New programs at the Little Art— Fancy a weekday matinee?
- Published: June 9, 2016
It’s a weekday afternoon, you have a few free hours, you want to see a movie. Wish the Little Art were open? Now it is.
Yellow Springs’ hometown theater recently debuted weekday matinees — 3 p.m. showings Monday through Thursday of the week’s feature film for the matinee price of $7. The first weekday matinee drew one viewer. Attendance doubled on the second day. Executive Director Jenny Cowperthwaite hopes that, as word spreads, daytime film lovers will “vote with their feet,” as she put it in a recent interview.
The idea for 3 p.m. weekday matinees came from a mentor of hers who operates an independent theater in Waterville, Maine, she said. That theater tried the unorthodox show time, and “it took about a year to catch on” — but catch on it did, she said.
Weekday matinees are just one way the Little Art is experimenting with programming this spring. Another new initiative is Music and a Movie, a monthly pairing of live music and a film. Music and a Movie kicked off in March with a performance by local bluegrass band the Corndrinkers and a screening of country music saga “The Winding Stream.” A member of the Corndrinkers proposed the event, which packed the house, and the Little Art decided to carry the idea forward with different music-movie pairings the fourth Thursday of every month. This month, on Thursday, June 23, at 7 p.m., local pop-rock band the Speaking Suns will play, followed by a showing at 8 p.m. of the 2007 comedy-drama “Juno,” about a precocious pregnant teen.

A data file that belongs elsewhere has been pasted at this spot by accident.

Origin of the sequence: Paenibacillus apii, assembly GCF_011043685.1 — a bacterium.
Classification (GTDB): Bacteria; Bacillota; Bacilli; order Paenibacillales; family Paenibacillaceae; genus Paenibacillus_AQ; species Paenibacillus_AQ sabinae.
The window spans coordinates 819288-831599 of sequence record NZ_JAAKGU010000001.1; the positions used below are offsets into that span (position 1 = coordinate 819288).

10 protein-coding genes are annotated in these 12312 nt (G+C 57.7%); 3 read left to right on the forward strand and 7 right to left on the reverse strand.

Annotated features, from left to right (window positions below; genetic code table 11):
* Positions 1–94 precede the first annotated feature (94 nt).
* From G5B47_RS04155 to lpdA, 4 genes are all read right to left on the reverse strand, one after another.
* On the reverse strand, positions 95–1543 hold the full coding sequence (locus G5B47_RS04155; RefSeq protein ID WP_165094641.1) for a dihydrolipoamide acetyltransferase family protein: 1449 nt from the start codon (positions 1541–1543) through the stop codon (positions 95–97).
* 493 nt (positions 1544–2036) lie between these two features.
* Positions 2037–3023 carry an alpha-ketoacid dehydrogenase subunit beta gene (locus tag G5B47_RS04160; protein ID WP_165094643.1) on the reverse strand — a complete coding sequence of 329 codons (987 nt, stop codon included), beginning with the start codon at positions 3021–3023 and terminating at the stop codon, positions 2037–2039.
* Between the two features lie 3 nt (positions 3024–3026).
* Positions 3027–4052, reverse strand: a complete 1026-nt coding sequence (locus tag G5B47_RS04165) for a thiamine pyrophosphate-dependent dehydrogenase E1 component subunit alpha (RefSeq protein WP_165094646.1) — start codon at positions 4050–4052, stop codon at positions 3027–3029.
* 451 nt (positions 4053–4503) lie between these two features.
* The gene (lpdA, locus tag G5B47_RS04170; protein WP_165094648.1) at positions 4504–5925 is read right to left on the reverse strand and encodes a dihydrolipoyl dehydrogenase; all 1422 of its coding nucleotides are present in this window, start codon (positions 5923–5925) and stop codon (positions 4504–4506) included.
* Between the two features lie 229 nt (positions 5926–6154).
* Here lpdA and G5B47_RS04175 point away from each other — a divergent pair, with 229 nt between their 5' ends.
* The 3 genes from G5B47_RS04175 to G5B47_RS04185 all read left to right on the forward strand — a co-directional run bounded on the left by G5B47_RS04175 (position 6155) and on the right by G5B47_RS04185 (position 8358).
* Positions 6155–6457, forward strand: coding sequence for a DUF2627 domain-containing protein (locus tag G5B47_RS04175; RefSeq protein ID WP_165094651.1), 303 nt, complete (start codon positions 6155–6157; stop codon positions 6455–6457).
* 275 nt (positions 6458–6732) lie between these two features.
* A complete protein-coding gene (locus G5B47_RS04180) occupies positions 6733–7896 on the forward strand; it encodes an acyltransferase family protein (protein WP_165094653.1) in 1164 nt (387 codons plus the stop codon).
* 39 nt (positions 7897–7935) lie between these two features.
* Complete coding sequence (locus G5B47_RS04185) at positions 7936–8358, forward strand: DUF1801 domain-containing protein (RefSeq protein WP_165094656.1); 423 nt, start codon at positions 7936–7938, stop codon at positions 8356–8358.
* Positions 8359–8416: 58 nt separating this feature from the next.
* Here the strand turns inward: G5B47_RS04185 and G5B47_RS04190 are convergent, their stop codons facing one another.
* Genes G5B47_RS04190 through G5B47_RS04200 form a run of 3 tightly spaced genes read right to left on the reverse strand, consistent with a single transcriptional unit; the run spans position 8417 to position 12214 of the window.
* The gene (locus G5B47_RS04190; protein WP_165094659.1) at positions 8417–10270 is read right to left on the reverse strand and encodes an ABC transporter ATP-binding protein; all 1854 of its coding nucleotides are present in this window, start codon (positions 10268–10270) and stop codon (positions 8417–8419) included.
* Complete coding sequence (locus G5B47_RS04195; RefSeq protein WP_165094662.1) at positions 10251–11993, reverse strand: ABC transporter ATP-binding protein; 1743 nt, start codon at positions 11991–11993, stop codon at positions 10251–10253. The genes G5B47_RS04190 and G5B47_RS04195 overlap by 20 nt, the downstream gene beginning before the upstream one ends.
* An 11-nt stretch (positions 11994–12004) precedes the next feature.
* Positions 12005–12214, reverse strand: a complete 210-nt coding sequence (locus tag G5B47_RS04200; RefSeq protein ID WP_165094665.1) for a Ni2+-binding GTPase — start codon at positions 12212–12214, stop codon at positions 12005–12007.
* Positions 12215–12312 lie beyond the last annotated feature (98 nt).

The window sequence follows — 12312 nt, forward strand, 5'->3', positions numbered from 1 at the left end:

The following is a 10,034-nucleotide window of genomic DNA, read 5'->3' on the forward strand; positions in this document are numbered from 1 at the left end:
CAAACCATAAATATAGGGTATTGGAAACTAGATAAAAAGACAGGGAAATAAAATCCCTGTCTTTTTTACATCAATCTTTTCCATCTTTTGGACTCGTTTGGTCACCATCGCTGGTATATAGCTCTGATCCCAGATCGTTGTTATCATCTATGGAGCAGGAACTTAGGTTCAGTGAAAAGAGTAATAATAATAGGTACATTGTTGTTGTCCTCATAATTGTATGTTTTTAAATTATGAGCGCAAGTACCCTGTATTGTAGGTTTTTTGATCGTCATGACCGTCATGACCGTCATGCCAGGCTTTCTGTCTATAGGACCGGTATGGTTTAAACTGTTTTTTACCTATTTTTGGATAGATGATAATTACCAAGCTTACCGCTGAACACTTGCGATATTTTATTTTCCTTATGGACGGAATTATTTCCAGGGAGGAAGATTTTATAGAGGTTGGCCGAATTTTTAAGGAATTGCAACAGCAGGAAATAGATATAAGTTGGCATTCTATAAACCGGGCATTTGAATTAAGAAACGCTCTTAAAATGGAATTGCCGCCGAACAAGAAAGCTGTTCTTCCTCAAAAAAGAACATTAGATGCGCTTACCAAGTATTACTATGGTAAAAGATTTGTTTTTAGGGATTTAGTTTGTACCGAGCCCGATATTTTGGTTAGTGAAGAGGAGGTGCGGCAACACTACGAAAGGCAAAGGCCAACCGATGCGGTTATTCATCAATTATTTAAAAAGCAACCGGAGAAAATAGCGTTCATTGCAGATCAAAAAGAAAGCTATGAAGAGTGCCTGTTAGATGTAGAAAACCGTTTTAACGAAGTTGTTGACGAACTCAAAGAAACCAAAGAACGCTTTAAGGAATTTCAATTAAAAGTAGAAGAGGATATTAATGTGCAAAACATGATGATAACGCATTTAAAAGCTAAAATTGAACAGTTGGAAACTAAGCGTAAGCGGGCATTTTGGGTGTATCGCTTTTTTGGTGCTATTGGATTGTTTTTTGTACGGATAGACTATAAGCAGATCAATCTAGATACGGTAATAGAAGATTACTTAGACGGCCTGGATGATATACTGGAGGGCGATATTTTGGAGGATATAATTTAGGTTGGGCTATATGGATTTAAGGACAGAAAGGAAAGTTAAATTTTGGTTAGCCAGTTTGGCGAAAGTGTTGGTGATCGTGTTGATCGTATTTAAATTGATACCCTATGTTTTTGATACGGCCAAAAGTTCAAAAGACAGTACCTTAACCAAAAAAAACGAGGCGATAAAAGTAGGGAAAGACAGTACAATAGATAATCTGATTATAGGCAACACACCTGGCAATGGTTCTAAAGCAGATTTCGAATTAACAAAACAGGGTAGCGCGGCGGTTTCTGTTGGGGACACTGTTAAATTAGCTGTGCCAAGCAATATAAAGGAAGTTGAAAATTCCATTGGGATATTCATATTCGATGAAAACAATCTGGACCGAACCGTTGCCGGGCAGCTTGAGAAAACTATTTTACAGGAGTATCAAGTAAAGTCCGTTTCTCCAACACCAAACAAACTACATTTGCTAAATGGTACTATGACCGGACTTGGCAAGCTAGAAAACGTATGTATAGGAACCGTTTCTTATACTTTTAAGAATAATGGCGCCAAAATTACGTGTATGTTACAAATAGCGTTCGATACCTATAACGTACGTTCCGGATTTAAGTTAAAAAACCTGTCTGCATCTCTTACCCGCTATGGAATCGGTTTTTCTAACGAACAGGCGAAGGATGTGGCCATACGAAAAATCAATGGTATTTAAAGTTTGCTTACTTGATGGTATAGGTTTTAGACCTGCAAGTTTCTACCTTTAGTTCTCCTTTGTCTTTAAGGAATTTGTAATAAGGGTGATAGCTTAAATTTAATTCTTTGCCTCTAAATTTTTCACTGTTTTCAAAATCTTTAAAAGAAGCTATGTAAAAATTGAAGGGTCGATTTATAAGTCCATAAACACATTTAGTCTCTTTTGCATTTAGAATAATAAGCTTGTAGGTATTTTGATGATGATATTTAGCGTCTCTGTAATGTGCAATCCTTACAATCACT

“We’re excited about having music in the theater,” said Operations and Marketing Manager Brian Housh. The Little Art has a stage and a podium, which gives it flexibility for music and other live events, he said. For example, popular Dayton-based drag troupe the Rubi Girls, which has performed at the Little Art in the past, will perform again during Yellow Springs Pride, later this month.
Trying new movie times and diversifying programming are part of the theater’s ongoing effort to build its audience, he and Cowperthwaite said. Movie attendance is down across the country, according to Cowperthwaite, and the Little Art is not immune to that decline. Involved with the theater since she was 15, she remembers when people would show up to the window, push money through to the cashier and ask, “What’s playing?”
Those days are gone, and movie theaters in the Netflix era have to work harder to appeal to audiences who may, as Housh said, “find it easier to watch a movie at home.”
The Little Art’s slogan is “The best place to watch a movie, together,” and that distills what the theater hopes is its appeal: a community gathering place for enjoying movies, music and other programs in the company of friends, neighbors and strangers. Yellow Springs residents represent the majority of the theater’s audience, as well as the vast majority — roughly 80 percent — of the Friends of the Little Art, the theater’s membership program, which augments ticket sales, concessions and rental fees to fund its operations.
“The environment that Jenny’s built up has created an icon in the community,” Housh said. “People are excited to have an event here.”